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Our garage door is already powered, but to initiate the opening (and closing) of the gate, one must get inside the garage and push one of the three buttons:

  1. Open
  2. Close
  3. Stop

How hard would it be to retrofit a remote there -- to either replace the existing three-button "console" or complement it? Ideally, the addition will be usable with one of the three remote buttons in our cars...

Are there ready-products or kits, that someone reasonably comfortable with wiring in general can install in a matter of hours?

Illustrations

  • The buttons panel:
    • With cover on: The buttons panel with cover
    • With cover removed: The buttons panel with cover removed
  • The actual motor (by Westinghouse): The actual motor (by Westinghouse)
  • The controlling unit next to the motor
    • With cover on (you can see the motor's side on the picture). The circular seal on the front claims membership in DORCMA, which, apparently, is now part of DASMA. Controlling unit -- with cover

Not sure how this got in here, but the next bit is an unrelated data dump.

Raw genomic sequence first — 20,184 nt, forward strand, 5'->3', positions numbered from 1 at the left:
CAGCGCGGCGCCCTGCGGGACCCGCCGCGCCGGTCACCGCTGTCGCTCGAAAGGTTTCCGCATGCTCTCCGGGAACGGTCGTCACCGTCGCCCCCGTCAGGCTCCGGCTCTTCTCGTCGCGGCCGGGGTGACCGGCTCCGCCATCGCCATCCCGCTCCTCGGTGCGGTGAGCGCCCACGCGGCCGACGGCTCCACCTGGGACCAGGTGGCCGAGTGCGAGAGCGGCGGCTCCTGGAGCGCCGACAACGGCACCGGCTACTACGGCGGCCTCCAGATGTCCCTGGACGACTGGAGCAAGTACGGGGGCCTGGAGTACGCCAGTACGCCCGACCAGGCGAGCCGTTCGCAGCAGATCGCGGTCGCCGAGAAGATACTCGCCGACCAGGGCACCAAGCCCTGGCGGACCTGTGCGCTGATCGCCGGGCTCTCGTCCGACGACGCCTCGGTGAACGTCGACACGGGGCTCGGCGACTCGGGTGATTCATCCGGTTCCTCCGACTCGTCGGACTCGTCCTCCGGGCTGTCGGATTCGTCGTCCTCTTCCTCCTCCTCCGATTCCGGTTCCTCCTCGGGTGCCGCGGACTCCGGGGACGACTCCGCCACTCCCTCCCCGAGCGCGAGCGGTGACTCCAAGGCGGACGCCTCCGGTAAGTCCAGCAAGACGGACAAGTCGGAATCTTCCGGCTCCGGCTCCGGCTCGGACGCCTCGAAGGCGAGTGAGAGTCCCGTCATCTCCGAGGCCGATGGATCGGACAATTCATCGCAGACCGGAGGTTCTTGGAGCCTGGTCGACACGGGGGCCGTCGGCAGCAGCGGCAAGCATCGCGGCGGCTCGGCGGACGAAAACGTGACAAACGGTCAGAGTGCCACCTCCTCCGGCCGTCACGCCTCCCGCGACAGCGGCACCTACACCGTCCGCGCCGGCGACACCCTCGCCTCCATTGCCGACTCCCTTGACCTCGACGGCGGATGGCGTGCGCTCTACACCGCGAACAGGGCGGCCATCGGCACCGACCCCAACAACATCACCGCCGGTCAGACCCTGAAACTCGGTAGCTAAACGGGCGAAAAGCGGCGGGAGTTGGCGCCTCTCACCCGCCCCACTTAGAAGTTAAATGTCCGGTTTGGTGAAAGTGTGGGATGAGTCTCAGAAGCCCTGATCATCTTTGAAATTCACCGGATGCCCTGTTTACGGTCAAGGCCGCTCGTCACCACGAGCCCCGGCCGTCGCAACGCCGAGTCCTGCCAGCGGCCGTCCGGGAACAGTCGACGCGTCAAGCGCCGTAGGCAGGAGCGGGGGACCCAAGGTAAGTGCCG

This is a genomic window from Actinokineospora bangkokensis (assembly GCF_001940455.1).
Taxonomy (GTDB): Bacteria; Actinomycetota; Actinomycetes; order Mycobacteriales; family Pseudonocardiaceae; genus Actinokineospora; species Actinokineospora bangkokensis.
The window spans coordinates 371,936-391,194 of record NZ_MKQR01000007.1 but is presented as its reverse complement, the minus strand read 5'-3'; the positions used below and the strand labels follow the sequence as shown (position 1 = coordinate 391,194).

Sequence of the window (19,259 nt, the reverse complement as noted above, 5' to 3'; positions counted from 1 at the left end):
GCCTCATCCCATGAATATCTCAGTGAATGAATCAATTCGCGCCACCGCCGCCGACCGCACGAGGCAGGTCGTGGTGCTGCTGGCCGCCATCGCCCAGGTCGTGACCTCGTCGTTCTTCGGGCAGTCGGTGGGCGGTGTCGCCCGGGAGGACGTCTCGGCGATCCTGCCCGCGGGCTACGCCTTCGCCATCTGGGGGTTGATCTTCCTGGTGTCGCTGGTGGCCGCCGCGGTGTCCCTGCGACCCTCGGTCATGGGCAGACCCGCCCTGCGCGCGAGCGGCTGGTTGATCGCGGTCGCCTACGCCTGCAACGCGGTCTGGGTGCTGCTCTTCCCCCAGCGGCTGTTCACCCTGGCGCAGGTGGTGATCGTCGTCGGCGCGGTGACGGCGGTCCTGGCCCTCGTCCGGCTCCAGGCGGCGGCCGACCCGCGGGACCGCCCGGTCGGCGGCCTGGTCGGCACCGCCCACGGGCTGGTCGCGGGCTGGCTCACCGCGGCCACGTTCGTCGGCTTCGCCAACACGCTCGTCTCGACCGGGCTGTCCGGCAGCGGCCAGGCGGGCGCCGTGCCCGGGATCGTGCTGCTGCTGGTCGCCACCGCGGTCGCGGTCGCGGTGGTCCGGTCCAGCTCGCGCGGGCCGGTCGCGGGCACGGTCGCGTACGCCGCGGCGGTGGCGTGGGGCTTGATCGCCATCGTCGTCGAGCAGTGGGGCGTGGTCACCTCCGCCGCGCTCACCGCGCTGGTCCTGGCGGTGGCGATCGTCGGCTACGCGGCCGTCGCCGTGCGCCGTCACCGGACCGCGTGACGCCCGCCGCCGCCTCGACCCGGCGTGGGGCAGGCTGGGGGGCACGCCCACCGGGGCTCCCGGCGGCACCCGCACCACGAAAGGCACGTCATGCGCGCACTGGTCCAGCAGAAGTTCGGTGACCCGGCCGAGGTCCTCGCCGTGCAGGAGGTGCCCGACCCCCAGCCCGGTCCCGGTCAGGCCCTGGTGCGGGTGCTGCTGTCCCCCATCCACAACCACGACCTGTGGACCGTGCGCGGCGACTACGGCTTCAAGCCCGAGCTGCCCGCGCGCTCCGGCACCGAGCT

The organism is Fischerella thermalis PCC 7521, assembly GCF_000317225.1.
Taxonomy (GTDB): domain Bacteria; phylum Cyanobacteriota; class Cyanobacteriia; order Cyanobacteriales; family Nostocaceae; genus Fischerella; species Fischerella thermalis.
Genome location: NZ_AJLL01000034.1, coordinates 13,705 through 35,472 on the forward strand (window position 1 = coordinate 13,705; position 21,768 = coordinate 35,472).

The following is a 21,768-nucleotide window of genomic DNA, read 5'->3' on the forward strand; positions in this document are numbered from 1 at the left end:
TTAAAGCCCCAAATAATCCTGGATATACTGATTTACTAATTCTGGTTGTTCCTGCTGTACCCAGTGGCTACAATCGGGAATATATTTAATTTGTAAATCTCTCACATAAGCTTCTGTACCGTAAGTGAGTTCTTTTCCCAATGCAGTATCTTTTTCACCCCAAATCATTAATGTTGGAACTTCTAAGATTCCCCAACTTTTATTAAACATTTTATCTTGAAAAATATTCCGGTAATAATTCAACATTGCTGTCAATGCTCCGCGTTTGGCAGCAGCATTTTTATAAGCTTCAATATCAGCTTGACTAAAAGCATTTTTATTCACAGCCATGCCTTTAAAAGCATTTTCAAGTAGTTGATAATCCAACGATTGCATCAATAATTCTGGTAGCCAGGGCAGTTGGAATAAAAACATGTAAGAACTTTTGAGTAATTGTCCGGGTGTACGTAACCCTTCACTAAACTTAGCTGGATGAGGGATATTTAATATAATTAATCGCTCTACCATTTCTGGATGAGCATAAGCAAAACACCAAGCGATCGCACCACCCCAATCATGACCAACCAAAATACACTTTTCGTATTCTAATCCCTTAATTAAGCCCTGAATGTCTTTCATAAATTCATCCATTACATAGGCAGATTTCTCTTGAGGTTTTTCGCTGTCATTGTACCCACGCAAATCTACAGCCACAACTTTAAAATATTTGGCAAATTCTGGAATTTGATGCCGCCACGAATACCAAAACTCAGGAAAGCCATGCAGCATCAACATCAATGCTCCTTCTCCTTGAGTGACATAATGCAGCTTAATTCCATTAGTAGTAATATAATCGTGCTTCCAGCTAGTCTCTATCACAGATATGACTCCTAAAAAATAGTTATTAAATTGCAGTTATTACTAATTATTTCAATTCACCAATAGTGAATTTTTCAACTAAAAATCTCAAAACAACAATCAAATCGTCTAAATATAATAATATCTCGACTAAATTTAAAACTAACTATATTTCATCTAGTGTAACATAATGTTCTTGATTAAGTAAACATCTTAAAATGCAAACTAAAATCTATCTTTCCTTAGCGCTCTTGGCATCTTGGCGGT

• With cover removed -- no schematics inside, unfortunately: enter image description here

The voltages between the photographed wires are thus:

  • Yellow and Red: 27.63V (AC) with the gate closed, 4.88V with the gate open
  • Yellow and White: 3.85V (AC) with the gate closed, 27.93V with the gate open
  • Yellow and Blue: 0 regardless of the gate's position
  • 1
    Have you looked for an off-the-shelf solution (eg, from the manufacturer)? What are "the three remote buttons in our cars" .. do you mean built-in, "Homelink" (or similar) buttons? Are the buttons high or low voltage? Does the gate stop on its own when full opened/closed? What happens if you push close while it's already closed (and open when already open)? DIY - You might be able to retrofit something with a couple 'add-on' remote adapters and some relays (using two buttons, one for open, one for close).. or you might need something more complex (with a microcontroller) to have one-button. – gregmac Jun 5 '15 at 19:32